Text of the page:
“At the end, he said, No metaphors! Nothing is like anything else.” So begins Amy Hempel’s very short story “Sing to It.” I have been thinking of this request lately, “no metaphors”, with Covid still very much with us, but with vaccines offering the hope that maybe, soon, things will be more normal, less devastating.
Two recent moments have prompted these musings. One came from Ellen Cushing’s article about Covid and forgetting in The Atlantic. To mark the things she has forgotten, Cushing keeps a list of questions about her pre-covid life: “How tall is my boss? What does a bar smell like? Are babies heavy? Does my dentist have a mustache? … How much does a movie popcorn cost?” The question that I can’t get away from, that reminded me that I am sad, was “What time do parties end?” I know, I think (I feel uncertain), when I used to come home from parties, but I haven’t thought about it in so long. I haven’t thought about whether I am going to a get-a-babysitter sort of party or a bring-the-pack’n’play-and-put-the-children-in-the-guestroom kind of party or a go-home-before-kids’-bed-time kind of party (is it a party if it ends before the sun goes down?). I don’t think about parties at all anymore, much less go to any, and somehow that feels like a measure of the many things we have lost.
The other moment, a more serious one, was a picture in the Guardian of a makeshift covid hospital in Brazil. Taken from above, it shows rows and rows of beds between temporary walls, like cubicles for illness and fear. What a terrible place to be sick. What a lonely place to die. Each bed is so much like the other, each person indistinguishable from the rest. But somewhere is someone who would recognize these people. The man in the center of the bottom row – someone is afraid for him, someone has been told recently that he had been put on a ventilator, someone will mourn and grieve him if he dies.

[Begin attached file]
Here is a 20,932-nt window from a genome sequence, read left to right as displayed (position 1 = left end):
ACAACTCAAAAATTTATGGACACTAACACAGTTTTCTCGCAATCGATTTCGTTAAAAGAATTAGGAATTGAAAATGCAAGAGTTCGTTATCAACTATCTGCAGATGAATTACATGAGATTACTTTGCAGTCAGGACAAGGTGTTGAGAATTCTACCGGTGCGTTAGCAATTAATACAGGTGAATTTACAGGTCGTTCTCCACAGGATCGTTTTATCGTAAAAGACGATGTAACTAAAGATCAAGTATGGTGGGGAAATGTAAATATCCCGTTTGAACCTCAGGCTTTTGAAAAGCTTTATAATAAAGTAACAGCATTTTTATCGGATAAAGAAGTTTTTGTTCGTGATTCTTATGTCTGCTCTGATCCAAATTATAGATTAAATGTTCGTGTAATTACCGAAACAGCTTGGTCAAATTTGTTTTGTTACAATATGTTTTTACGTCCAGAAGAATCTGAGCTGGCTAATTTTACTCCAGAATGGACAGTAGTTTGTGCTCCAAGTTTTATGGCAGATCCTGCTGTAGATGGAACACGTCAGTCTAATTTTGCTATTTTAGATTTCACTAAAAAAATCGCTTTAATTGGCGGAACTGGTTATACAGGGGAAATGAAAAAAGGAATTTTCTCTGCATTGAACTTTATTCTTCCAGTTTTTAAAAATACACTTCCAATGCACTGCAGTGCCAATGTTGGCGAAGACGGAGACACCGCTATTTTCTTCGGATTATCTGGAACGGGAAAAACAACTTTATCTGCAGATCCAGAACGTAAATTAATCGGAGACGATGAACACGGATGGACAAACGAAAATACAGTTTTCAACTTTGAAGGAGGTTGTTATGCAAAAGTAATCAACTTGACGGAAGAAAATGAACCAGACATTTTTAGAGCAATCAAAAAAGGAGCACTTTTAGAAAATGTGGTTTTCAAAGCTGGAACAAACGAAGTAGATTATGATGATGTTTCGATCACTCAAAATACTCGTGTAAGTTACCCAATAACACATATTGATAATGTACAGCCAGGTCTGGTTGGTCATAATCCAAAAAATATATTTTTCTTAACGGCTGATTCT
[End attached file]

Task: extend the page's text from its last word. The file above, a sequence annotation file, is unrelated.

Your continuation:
“At the end, I wanted to comfort him. But what I said was, Sing to it. The Arab proverb: When danger approaches, sing to it.
Except I said to him before I said that, No metaphors! No one is like anyone else. And he said, Please.”
“No metaphors! No one is like anyone else.” It is a hard request to honor lately, with the daily ticker of positive cases and deaths. At some point, the individuality of stories is difficult to speak about, to even think about. A metaphor can feel like a betrayal. Like the first step towards saying, don’t worry about the person you have lost, there are seven and a half billion more like her. I want some way of making every single person visible and utterly unique. I want some way to remember.
But metaphors, though they are formed by speaking of one thing in terms of another, by creating a likeness between them, are also how we talk about what we most cherish. Love poems and laments are full of metaphors, not because every love and every loss are the same, but because deep feelings require precision of language, and metaphors provide that. Metaphors is how we sing. Not necessarily to make meaning out of tragedy, but to honor ourselves and others and the frailty of our lives. Metaphors is part of how we use language to care for each other, a linguistic method of tending and acknowledging.
At the end, he said, No metaphors! Nothing is like anything else. Except he said to me before he said that, Make your hands a hammock for me.
So—at the end, I made my hands a hammock for him.
My arms the trees.
Danger has been with us for a while. Hopefully it is receding now, not approaching. But we still need ways to sing to it. What I am thinking about these days, in the late stages (hopefully) of the Covid pandemic, is what kind of songs we will sing about these days. Songs that need to speak both of the parties we didn’t go to and of the people who have died. Of the boredom and monotony of stay-at-home orders and the grief of closed borders. Of the popularization of medical terms, life without taste, of the hope of vaccines. Songs about how we have cared for each other, how our hands have been hammocks, and song of how we have failed to care. I am searching for songs of metaphors and songs in which nothing, no one, is like anyone else.